Are conglomerates still in style?

M.A.P. Insights
Jamil Paolo Francisco

Posted on March 01, 2016

In the early 1990s, when Serge Pun decided that the time had come to invest in his home country, Myanmar, he came armed with years of experience in doing real estate in Hong Kong, Thailand, China, and Malaysia.

But the business environment in Myanmar, having just recently opened up to private sector investment, was very different from the dynamic emerging markets he had previously operated in. His premier real estate development in Yangon was the first gated community in the capital. The exclusive village promised first class amenities and infrastructure, providing an oasis for expats and foreign diplomats making their way into Southeast Asia’s last frontier.

Early into the project, however, he realized that a basic but crucial service demanded by his exclusive village was not available in the young economy: security.

To plug the gap, Pun set up his own security agency. Shortly after, new office buildings, private factories, and embassies were seeking their services. To fill similar voids that undermined his real estate business, Pun soon invested in construction, landscaping, property management, and eventually ventured into banking, luxury tourism, and high-end retail, undoubtedly providing a strong competitive advantage for Pun’s Yoma Strategic Holdings from the synergies formed across subsidiaries.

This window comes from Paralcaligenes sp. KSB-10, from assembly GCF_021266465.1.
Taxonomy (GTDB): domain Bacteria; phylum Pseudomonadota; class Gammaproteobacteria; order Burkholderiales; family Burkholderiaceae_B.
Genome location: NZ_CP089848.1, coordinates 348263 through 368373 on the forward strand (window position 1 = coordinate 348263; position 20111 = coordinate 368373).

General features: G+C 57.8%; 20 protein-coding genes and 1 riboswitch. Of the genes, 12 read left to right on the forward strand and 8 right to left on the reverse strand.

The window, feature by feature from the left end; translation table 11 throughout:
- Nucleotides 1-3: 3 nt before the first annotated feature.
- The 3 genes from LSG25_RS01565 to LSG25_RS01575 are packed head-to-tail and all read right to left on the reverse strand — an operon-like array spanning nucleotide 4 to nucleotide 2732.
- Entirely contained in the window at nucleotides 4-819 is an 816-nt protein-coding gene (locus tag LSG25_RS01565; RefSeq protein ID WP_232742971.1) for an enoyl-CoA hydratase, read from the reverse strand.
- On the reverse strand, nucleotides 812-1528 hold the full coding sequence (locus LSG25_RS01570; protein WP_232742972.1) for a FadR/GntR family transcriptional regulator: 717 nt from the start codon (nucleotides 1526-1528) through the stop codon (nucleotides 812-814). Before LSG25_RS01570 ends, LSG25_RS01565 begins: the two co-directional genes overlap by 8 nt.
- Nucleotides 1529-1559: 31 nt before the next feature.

Pun’s experience in Myanmar is simply a recent version of the same old story of how a conglomerate is born.

Business and economics literature typically explain the growth and success of conglomerates or heavily diversified business groups, as a second-best optimum where institutional voids or business/consumer needs gaps exist. Harvard Business School’s Tarun Khanna thinks that conglomerates in developing countries have thrived because businesses have needed to compensate for the underdeveloped nature of the local market.

But across the world, conglomerates continue to thrive even in relatively developed economies, particularly in Asia.

The Korean chaebols are of course the favorite example. According to McKinsey, conglomerates made up 80% of the largest 50 companies by revenue in Korea over the last decade to 2014, and their revenues grew by 11% per year on average.

This question had been asked before.

Are conglomerates a transient, second-best phenomenon that would or perhaps “should” grow obsolete as markets mature and institutions develop, or are they a sustainable, competitive business model? But this question is relevant once again as businesses and governments in our region ready themselves for the new normal of a single market and production base across the ASEAN Economic Community (AEC).